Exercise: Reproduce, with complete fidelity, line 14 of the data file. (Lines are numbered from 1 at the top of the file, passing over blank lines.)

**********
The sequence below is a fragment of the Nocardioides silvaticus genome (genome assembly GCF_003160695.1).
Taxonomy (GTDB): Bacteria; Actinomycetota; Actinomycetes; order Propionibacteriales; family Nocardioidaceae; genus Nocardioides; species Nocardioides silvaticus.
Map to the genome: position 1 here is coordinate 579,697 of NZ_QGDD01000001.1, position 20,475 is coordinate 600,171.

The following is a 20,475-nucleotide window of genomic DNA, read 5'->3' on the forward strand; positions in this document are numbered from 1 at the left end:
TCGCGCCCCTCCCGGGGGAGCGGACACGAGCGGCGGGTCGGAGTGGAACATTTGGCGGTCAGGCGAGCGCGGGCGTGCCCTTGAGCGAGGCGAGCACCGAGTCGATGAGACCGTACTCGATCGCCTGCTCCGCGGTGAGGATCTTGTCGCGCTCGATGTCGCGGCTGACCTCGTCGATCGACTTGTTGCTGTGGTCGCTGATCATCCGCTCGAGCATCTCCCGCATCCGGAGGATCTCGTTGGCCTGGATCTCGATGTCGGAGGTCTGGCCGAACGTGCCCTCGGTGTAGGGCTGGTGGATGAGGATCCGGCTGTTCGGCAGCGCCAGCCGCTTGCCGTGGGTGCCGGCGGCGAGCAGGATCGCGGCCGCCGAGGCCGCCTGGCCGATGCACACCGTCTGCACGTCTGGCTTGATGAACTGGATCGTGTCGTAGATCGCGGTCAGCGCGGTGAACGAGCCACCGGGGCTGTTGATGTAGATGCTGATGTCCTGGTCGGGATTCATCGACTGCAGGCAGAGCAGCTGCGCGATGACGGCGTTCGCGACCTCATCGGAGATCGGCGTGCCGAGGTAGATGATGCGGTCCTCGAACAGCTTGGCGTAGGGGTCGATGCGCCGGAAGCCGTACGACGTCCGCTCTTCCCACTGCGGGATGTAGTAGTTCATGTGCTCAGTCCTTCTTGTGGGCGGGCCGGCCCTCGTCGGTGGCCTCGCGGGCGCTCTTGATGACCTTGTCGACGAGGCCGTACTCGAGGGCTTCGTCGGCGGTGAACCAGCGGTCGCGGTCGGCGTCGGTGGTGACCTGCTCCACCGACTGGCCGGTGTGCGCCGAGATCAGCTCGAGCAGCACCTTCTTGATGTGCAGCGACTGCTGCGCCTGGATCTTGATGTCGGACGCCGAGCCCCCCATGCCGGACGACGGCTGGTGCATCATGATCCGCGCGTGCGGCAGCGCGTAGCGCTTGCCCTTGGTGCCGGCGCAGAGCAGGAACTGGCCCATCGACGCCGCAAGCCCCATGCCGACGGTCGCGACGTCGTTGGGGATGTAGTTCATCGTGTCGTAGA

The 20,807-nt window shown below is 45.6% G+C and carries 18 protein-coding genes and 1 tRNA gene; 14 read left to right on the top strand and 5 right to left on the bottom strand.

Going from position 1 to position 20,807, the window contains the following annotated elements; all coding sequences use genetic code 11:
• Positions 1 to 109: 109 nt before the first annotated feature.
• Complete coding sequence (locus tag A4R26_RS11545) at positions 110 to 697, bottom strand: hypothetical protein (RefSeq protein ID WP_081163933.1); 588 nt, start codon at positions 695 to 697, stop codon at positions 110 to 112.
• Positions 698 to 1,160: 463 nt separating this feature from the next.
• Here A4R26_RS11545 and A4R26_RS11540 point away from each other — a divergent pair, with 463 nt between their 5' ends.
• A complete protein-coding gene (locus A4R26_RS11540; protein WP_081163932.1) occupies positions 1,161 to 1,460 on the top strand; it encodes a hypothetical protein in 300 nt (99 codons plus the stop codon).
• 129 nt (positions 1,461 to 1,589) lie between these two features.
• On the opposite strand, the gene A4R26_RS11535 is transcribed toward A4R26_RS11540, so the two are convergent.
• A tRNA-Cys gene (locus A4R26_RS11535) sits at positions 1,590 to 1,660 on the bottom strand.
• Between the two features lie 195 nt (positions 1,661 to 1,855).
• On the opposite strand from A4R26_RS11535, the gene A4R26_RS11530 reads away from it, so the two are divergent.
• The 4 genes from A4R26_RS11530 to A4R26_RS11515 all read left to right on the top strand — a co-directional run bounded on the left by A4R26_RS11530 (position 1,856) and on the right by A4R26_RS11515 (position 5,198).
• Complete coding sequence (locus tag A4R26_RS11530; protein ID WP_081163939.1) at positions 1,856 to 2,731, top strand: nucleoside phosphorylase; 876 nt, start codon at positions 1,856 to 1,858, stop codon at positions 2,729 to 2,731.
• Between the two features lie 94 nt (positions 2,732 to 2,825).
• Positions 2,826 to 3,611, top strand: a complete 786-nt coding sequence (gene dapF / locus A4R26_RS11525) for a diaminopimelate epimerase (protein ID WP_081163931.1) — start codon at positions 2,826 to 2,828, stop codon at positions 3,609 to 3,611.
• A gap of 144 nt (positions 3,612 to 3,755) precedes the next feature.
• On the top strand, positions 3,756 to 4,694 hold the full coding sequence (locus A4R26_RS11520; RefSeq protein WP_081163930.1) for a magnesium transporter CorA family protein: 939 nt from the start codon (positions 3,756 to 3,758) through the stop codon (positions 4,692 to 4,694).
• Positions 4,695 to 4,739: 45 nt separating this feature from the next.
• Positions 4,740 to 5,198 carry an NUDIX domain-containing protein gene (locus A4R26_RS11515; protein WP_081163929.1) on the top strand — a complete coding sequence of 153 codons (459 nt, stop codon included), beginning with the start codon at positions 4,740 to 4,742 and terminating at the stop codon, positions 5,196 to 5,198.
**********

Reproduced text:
• On the opposite strand, the gene A4R26_RS11535 is transcribed toward A4R26_RS11540, so the two are convergent.